Government clarity needed to decarbonise transport

London, UK:  Government needs to clarify it policies on the route to net zero to give business confidence to invest in low carbon technology, says Logistics UK.

Michelle Gardner, acting deputy director – public policy, Logistics UK, said: “With climate change one of the most pressing challenges facing the global community, logistics businesses are taking steps to support the UK’s decarbonisation agenda, but our members need further clarity and confidence to make business investment decisions.”

There is an urgent need to decarbonise the logistics industry but further government clarity on the route to net zero is required immediately to ensure businesses have the confidence and certainty needed to invest in low emission solutions, Logistics UK said.

Logistics UK has launched a report, Decarbonising Logistics: The journey to net zero, to highlight the sector’s decarbonisation transition. Split by transport mode, the report looks in detail at the government’s policy direction and fiscal incentives, relevant technology and infrastructure developments, and test projects, in addition to the sector’s progress to date in response. 

“While the determination from industry may be there, the road to net zero is paved with uncertainty – currently there is no mass market zero emission HGV available, for example, and very limited alternative fuel or refuelling network,” Gardner said.

“Through this new report, we highlight the areas of action that are needed to help progress the industry’s decarbonisation journey and make net zero a reality,” she said.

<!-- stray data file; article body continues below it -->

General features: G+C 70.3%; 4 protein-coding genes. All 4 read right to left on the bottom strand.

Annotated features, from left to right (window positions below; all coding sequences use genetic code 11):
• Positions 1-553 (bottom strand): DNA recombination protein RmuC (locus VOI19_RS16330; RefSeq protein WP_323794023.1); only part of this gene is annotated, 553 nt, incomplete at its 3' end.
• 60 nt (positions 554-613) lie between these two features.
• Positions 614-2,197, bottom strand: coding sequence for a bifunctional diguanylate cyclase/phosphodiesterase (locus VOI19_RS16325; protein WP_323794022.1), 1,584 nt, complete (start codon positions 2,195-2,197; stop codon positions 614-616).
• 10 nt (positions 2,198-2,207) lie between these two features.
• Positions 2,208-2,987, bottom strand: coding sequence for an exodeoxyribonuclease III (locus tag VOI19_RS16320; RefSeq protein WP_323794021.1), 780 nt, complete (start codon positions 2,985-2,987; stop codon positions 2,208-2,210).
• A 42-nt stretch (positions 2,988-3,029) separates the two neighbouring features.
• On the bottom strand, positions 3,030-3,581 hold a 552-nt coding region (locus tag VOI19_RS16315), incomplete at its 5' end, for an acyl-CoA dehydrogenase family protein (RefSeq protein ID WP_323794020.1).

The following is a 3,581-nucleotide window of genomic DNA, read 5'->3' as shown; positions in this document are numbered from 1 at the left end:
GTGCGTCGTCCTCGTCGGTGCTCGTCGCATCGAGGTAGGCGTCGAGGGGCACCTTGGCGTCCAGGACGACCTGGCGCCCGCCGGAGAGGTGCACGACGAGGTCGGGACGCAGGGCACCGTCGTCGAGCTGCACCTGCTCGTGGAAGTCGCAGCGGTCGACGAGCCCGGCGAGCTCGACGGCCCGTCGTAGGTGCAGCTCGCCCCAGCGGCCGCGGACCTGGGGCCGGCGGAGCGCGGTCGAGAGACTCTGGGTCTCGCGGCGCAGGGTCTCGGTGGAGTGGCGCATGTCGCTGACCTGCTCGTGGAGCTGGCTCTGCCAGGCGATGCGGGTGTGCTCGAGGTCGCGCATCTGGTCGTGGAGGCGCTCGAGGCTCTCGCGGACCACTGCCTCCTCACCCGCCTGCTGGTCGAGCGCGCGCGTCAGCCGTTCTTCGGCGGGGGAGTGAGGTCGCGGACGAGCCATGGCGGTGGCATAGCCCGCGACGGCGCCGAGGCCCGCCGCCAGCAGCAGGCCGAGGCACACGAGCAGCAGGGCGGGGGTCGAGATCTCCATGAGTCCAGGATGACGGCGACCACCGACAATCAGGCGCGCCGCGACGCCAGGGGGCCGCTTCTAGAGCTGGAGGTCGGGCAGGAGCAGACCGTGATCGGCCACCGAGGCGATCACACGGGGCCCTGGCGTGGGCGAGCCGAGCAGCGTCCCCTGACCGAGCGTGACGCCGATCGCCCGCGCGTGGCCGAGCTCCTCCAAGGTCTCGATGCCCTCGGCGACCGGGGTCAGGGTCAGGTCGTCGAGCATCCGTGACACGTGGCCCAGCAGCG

Logistics UK is calling on government to undertake several essential actions, including rethinking the regulatory framework for zero tailpipe emission vehicles and drivers and setting out the ways that the UK’s energy infrastructure and networks are going to be upgraded to ensure sufficient power is available to the logistics sector, once petrol and diesel are no longer fuelling options.

The government must also support trials of zero tailpipe emission technologies at scale and for extended periods in real world situations. 
“The logistics industry wants to play its part in ensuring the UK reaches its climate change targets on the journey to net zero, but it cannot do it alone. With the right support, the logistics industry can move quicker on the journey to decarbonisation,” Gardner said.
The UK’s independent Climate Change Committee has said that the UK is not currently on track to meet its fourth (2023-27) or the fifth (2028-32) carbon budgets. To achieve net zero, the committee says the reductions in greenhouse gas emissions will need to accelerate, making it clear that we must see greater progression towards net zero from all sectors of the economy.  
UPS, DHL, John Lewis, Wincanton, Tarmac, Scottish Water, Royal Borough of Greenwich, and John Raymond Transport are some of the companies to sign up to Logistics UK’s Route to Net Zero commitment, pledging to decarbonise their operations as quickly and as effectively as possible to help speed up the UK’s path to net zero by 2050. 


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